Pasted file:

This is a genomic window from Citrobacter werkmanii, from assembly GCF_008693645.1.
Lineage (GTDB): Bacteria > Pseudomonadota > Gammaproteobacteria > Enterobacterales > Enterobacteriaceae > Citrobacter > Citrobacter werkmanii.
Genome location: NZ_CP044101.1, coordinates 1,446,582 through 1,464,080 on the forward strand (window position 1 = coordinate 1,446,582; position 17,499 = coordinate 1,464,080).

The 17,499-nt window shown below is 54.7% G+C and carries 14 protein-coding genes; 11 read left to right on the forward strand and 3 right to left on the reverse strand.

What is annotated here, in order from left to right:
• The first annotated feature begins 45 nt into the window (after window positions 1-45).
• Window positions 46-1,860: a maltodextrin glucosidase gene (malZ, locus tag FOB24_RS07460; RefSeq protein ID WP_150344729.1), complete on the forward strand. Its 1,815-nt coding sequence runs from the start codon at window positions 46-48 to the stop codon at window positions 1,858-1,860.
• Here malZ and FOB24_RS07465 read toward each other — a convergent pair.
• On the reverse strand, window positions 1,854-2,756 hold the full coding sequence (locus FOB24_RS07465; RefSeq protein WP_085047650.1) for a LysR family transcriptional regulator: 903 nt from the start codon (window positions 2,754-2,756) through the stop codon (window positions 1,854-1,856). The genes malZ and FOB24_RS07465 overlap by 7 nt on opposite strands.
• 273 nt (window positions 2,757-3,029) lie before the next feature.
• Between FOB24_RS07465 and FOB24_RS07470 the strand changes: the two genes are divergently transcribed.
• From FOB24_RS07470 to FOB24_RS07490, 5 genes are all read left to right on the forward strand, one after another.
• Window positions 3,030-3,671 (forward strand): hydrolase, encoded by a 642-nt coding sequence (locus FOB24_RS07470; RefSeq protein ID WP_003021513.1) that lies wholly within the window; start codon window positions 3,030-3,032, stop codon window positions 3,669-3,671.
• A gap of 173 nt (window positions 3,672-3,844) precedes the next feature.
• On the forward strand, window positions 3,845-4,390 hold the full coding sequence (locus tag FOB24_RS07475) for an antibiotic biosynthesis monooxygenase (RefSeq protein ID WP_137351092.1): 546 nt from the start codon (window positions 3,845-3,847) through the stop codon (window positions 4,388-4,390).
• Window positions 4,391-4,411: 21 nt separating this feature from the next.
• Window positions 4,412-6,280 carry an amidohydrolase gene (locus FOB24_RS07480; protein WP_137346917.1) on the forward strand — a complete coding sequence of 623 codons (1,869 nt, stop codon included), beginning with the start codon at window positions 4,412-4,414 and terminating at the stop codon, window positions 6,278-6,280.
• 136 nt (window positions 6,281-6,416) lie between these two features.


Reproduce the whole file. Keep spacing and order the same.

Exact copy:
This is a genomic window from Citrobacter werkmanii, from assembly GCF_008693645.1.
Lineage (GTDB): Bacteria > Pseudomonadota > Gammaproteobacteria > Enterobacterales > Enterobacteriaceae > Citrobacter > Citrobacter werkmanii.
Genome location: NZ_CP044101.1, coordinates 1,446,582 through 1,464,080 on the forward strand (window position 1 = coordinate 1,446,582; position 17,499 = coordinate 1,464,080).

The 17,499-nt window shown below is 54.7% G+C and carries 14 protein-coding genes; 11 read left to right on the forward strand and 3 right to left on the reverse strand.

What is annotated here, in order from left to right:
• The first annotated feature begins 45 nt into the window (after window positions 1-45).
• Window positions 46-1,860: a maltodextrin glucosidase gene (malZ, locus tag FOB24_RS07460; RefSeq protein ID WP_150344729.1), complete on the forward strand. Its 1,815-nt coding sequence runs from the start codon at window positions 46-48 to the stop codon at window positions 1,858-1,860.
• Here malZ and FOB24_RS07465 read toward each other — a convergent pair.
• On the reverse strand, window positions 1,854-2,756 hold the full coding sequence (locus FOB24_RS07465; RefSeq protein WP_085047650.1) for a LysR family transcriptional regulator: 903 nt from the start codon (window positions 2,754-2,756) through the stop codon (window positions 1,854-1,856). The genes malZ and FOB24_RS07465 overlap by 7 nt on opposite strands.
• 273 nt (window positions 2,757-3,029) lie before the next feature.
• Between FOB24_RS07465 and FOB24_RS07470 the strand changes: the two genes are divergently transcribed.
• From FOB24_RS07470 to FOB24_RS07490, 5 genes are all read left to right on the forward strand, one after another.
• Window positions 3,030-3,671 (forward strand): hydrolase, encoded by a 642-nt coding sequence (locus FOB24_RS07470; RefSeq protein ID WP_003021513.1) that lies wholly within the window; start codon window positions 3,030-3,032, stop codon window positions 3,669-3,671.
• A gap of 173 nt (window positions 3,672-3,844) precedes the next feature.
• On the forward strand, window positions 3,845-4,390 hold the full coding sequence (locus tag FOB24_RS07475) for an antibiotic biosynthesis monooxygenase (RefSeq protein ID WP_137351092.1): 546 nt from the start codon (window positions 3,845-3,847) through the stop codon (window positions 4,388-4,390).
• Window positions 4,391-4,411: 21 nt separating this feature from the next.
• Window positions 4,412-6,280 carry an amidohydrolase gene (locus FOB24_RS07480; protein WP_137346917.1) on the forward strand — a complete coding sequence of 623 codons (1,869 nt, stop codon included), beginning with the start codon at window positions 4,412-4,414 and terminating at the stop codon, window positions 6,278-6,280.
• 136 nt (window positions 6,281-6,416) lie between these two features.